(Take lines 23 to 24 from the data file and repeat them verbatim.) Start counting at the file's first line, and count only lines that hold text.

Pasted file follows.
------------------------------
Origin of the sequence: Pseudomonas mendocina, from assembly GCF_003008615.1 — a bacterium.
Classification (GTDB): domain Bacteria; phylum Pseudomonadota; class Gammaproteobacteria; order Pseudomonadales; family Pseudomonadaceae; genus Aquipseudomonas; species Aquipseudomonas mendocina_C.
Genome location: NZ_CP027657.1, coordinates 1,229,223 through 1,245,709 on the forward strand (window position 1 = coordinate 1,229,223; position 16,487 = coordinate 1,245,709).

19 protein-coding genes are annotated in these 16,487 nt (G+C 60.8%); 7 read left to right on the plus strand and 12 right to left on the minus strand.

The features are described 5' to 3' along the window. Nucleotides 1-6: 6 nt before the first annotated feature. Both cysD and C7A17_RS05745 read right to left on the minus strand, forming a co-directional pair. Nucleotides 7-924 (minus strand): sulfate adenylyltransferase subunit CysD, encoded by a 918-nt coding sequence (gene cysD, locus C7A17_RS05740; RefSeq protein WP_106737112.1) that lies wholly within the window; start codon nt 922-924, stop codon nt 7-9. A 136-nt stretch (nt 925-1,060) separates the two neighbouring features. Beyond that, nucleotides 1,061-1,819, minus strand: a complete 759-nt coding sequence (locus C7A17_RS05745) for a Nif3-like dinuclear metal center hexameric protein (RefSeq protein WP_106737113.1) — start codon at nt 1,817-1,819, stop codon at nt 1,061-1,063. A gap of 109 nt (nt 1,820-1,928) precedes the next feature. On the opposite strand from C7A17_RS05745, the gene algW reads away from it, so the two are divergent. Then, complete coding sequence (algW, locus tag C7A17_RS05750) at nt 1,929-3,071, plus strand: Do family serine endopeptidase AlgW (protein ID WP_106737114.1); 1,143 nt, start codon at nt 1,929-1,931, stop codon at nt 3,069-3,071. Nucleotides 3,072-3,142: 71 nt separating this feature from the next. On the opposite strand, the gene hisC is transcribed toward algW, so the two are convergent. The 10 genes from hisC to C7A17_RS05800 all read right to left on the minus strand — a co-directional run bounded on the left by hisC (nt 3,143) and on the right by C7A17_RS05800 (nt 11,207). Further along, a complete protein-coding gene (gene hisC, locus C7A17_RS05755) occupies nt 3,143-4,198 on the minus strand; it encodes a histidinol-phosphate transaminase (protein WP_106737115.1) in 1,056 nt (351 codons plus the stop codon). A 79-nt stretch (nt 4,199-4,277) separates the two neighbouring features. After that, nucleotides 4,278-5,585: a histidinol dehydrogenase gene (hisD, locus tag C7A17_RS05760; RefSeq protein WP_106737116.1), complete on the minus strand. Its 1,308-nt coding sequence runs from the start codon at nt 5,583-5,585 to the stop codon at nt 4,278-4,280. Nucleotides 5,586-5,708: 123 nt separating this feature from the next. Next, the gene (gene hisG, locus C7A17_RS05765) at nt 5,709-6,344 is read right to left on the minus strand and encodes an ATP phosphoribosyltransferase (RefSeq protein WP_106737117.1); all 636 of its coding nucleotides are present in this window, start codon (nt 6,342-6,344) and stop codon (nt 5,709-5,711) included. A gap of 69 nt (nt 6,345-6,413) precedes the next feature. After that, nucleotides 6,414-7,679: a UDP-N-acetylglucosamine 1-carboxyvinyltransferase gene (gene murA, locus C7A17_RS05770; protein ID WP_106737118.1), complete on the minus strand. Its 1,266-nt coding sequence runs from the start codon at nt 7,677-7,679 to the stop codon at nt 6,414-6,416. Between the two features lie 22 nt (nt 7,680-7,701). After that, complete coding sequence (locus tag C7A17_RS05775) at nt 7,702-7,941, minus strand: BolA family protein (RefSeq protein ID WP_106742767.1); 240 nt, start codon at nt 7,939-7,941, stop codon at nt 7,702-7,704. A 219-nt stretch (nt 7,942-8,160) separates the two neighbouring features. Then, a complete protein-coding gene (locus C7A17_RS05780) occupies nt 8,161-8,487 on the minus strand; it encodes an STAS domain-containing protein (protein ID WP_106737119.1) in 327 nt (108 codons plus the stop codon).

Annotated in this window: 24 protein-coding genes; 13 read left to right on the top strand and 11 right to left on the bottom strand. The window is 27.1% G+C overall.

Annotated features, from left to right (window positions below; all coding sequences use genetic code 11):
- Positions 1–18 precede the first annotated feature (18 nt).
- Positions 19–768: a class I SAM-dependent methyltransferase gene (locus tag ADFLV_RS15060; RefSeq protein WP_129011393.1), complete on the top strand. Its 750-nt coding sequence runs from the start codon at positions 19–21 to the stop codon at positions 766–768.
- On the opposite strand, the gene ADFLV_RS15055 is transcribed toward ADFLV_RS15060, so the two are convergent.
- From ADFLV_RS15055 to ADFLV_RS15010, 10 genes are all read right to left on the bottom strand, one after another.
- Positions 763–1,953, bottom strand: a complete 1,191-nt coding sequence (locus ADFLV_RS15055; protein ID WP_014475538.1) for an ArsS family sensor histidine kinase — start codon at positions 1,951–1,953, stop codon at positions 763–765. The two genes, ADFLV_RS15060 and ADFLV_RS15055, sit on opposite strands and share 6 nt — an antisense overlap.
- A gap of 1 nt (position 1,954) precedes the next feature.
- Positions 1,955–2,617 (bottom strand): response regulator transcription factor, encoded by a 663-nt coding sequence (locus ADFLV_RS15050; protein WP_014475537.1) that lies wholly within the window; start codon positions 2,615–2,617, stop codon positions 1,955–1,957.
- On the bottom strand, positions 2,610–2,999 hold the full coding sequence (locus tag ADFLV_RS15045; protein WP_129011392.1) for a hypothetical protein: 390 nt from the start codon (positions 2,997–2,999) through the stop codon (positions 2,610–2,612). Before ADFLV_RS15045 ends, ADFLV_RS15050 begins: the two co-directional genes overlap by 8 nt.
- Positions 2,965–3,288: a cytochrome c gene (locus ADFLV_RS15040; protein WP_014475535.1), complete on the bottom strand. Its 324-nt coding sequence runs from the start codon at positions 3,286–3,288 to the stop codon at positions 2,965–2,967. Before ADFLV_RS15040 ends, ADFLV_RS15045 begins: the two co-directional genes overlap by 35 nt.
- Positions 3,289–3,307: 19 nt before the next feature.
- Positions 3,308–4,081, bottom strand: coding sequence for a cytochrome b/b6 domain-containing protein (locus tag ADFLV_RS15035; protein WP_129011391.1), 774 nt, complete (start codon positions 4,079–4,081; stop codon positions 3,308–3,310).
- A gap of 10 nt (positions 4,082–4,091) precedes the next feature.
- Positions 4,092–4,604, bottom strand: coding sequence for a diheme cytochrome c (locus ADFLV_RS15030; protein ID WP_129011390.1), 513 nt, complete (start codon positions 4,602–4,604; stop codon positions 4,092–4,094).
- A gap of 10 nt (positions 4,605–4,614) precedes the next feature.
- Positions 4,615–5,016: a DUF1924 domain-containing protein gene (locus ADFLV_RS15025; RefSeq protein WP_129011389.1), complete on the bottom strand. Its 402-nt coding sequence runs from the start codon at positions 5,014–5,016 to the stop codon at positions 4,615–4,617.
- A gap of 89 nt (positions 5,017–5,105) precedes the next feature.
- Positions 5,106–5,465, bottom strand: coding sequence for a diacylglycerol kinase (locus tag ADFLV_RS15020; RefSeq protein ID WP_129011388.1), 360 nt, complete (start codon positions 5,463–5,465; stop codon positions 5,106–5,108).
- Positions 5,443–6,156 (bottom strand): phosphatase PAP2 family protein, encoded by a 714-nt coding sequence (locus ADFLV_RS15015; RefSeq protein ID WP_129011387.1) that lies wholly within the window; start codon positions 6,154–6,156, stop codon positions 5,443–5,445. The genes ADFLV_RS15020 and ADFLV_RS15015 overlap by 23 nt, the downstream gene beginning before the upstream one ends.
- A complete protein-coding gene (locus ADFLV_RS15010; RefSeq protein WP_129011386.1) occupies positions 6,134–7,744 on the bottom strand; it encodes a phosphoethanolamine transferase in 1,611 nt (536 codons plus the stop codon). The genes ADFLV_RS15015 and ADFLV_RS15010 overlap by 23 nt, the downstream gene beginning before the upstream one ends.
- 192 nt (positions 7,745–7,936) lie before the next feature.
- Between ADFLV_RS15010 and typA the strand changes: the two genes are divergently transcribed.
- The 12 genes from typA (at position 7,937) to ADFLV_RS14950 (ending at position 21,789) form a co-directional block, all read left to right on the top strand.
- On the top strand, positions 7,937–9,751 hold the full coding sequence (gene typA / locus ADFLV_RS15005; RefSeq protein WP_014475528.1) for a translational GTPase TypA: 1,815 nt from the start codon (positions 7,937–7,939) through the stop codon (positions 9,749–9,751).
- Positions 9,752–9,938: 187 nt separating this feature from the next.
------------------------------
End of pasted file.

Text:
- A gap of 89 nt (positions 5,017–5,105) precedes the next feature.
- Positions 5,106–5,465, bottom strand: coding sequence for a diacylglycerol kinase (locus tag ADFLV_RS15020; RefSeq protein ID WP_129011388.1), 360 nt, complete (start codon positions 5,463–5,465; stop codon positions 5,106–5,108).